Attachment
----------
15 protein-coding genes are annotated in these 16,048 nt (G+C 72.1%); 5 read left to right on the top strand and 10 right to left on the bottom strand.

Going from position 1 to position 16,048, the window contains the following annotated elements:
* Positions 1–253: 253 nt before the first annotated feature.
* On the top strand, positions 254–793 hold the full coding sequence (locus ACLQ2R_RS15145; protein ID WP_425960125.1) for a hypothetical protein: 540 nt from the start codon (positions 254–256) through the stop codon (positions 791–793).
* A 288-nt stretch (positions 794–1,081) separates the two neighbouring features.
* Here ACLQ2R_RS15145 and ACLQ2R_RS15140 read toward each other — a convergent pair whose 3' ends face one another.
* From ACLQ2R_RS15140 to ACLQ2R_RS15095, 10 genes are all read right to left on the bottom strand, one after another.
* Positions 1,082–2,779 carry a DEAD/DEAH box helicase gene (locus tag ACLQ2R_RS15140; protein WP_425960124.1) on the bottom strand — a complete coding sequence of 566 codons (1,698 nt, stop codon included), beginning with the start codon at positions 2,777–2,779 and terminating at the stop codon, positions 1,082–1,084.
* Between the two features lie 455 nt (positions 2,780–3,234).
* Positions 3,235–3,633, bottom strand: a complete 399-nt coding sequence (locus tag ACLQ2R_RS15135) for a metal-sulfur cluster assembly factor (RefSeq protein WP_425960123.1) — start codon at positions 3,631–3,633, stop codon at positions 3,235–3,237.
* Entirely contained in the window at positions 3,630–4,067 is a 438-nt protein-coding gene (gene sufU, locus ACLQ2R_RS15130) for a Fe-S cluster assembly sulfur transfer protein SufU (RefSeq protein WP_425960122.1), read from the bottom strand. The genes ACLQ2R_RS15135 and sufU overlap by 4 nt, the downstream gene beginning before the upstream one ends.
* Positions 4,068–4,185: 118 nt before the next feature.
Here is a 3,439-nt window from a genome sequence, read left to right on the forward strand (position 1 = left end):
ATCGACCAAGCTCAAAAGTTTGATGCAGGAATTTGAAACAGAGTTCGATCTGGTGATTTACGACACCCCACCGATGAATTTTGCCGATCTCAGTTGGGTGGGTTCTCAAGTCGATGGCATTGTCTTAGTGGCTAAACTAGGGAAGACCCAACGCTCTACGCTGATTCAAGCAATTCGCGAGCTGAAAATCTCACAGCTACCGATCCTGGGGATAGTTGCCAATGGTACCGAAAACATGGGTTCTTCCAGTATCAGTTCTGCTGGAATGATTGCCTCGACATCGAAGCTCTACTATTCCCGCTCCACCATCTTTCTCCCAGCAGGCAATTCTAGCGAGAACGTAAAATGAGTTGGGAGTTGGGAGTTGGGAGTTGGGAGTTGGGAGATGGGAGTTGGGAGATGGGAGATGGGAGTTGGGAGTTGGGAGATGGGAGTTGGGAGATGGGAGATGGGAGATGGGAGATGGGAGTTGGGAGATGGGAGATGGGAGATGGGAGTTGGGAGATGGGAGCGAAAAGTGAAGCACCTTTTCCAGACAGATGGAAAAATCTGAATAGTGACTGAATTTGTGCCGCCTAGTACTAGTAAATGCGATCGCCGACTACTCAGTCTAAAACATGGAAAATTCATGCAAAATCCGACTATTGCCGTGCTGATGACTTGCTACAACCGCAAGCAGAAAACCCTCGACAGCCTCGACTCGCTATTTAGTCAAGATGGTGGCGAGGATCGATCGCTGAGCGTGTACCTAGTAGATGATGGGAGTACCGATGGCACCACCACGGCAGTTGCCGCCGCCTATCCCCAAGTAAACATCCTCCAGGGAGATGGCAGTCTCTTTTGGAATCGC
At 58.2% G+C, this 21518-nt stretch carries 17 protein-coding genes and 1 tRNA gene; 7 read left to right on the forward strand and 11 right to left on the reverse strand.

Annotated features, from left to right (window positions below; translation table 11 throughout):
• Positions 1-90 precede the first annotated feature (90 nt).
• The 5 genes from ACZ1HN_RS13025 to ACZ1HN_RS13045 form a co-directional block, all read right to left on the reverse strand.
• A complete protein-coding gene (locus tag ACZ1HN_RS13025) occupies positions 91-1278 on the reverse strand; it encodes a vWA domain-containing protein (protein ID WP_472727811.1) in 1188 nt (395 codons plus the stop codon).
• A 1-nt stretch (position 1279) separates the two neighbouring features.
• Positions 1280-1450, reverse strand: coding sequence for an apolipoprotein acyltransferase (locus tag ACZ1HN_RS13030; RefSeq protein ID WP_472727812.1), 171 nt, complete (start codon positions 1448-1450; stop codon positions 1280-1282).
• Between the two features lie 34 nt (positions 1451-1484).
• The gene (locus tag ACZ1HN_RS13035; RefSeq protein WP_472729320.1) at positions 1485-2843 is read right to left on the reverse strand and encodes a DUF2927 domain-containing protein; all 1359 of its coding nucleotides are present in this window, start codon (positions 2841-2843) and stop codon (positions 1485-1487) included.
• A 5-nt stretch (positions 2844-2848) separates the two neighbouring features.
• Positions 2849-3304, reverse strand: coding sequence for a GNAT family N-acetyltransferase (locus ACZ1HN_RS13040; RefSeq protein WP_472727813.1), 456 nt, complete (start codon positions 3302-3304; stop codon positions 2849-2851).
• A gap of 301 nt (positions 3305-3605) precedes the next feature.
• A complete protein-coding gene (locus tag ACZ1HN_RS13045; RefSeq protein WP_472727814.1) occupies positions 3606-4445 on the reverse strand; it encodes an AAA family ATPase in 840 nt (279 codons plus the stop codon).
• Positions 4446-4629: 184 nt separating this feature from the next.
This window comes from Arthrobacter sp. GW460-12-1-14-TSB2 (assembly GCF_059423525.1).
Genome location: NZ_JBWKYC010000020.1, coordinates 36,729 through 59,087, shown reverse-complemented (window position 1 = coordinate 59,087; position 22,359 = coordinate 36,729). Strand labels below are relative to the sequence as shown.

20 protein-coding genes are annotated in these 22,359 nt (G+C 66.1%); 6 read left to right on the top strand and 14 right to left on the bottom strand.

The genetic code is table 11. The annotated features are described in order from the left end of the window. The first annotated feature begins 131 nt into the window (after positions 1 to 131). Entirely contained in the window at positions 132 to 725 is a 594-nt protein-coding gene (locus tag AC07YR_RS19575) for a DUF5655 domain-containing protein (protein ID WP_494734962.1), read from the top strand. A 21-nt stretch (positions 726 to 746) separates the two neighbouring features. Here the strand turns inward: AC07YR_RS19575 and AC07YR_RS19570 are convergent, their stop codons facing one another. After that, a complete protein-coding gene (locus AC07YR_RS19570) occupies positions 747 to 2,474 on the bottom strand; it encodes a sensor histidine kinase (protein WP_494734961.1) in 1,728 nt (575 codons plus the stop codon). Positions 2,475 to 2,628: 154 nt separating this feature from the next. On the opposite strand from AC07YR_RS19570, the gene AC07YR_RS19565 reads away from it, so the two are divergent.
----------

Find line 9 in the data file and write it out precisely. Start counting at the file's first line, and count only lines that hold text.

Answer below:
* Between the two features lie 455 nt (positions 2,780–3,234).